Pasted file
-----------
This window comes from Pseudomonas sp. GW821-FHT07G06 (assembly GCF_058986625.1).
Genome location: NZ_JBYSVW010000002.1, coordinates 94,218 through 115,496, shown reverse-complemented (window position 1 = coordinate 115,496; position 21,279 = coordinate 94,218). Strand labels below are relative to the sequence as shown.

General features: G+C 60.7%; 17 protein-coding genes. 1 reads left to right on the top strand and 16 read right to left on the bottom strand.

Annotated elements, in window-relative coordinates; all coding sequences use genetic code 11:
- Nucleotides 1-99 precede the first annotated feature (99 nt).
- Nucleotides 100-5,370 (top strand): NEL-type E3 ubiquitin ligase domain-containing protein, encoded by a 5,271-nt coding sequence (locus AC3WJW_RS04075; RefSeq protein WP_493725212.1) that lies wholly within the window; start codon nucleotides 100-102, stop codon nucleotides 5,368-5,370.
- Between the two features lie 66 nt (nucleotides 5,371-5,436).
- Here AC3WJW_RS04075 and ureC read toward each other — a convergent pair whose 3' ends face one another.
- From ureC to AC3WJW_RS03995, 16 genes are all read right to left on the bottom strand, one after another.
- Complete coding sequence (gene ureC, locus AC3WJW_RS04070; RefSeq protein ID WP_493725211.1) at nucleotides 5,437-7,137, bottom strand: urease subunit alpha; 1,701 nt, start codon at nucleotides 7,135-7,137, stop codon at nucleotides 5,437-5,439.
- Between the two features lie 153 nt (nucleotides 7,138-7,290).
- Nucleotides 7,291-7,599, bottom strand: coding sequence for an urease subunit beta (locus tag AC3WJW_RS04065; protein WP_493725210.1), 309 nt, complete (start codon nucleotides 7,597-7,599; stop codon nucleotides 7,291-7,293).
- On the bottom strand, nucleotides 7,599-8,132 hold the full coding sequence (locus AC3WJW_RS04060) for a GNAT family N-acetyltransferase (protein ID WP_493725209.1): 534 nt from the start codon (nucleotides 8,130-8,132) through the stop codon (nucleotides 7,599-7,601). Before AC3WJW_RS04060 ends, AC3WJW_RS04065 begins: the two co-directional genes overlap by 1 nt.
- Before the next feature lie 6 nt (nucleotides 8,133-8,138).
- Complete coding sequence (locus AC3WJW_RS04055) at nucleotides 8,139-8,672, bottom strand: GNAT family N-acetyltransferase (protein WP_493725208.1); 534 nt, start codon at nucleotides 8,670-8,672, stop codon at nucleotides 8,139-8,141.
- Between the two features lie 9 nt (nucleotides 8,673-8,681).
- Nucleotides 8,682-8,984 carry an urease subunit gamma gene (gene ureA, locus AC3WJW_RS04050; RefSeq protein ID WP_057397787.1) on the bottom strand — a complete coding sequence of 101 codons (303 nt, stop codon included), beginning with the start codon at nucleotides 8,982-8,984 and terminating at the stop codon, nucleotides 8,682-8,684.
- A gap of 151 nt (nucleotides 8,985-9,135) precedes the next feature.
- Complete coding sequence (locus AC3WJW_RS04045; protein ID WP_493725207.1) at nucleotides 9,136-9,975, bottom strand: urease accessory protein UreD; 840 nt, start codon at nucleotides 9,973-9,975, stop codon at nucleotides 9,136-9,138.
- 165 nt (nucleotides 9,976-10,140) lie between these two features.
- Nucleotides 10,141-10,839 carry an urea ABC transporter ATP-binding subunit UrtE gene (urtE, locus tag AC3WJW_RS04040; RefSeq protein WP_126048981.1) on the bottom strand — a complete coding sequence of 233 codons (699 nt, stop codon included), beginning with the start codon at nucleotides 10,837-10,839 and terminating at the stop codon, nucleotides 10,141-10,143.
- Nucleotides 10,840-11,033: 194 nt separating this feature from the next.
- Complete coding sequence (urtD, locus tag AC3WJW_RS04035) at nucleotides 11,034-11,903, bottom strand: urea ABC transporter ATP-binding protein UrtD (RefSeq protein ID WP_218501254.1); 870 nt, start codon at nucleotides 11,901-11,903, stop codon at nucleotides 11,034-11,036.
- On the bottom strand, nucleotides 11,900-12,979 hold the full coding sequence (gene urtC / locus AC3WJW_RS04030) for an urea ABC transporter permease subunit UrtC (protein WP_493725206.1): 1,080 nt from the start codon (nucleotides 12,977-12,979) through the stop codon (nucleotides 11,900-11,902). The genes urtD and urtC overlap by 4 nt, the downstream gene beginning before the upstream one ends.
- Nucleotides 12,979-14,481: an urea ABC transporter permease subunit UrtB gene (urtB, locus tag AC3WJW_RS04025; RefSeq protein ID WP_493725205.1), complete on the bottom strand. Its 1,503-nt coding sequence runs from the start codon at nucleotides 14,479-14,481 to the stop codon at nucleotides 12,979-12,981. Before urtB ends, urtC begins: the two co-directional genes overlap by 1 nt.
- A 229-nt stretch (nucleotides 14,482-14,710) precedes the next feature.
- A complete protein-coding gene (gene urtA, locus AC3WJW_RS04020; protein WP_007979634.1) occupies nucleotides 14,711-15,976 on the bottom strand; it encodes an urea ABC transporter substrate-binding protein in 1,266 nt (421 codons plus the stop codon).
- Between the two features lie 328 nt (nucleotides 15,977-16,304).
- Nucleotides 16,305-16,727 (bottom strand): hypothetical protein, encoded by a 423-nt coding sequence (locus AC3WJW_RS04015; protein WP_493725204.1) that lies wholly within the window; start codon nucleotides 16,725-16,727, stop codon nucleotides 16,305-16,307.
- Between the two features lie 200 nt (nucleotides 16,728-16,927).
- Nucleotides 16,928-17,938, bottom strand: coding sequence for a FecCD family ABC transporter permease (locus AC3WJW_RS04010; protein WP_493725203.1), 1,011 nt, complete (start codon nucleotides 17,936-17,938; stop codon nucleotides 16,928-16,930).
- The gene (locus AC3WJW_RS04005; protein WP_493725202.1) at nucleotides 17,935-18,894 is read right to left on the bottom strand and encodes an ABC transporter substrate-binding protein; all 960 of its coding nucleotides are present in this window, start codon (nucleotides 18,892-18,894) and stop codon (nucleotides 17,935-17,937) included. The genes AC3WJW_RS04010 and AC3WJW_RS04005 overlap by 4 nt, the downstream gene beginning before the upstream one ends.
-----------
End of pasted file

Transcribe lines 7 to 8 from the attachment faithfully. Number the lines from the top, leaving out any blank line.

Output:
- Between the two features lie 66 nt (nucleotides 5,371-5,436).
- Here AC3WJW_RS04075 and ureC read toward each other — a convergent pair whose 3' ends face one another.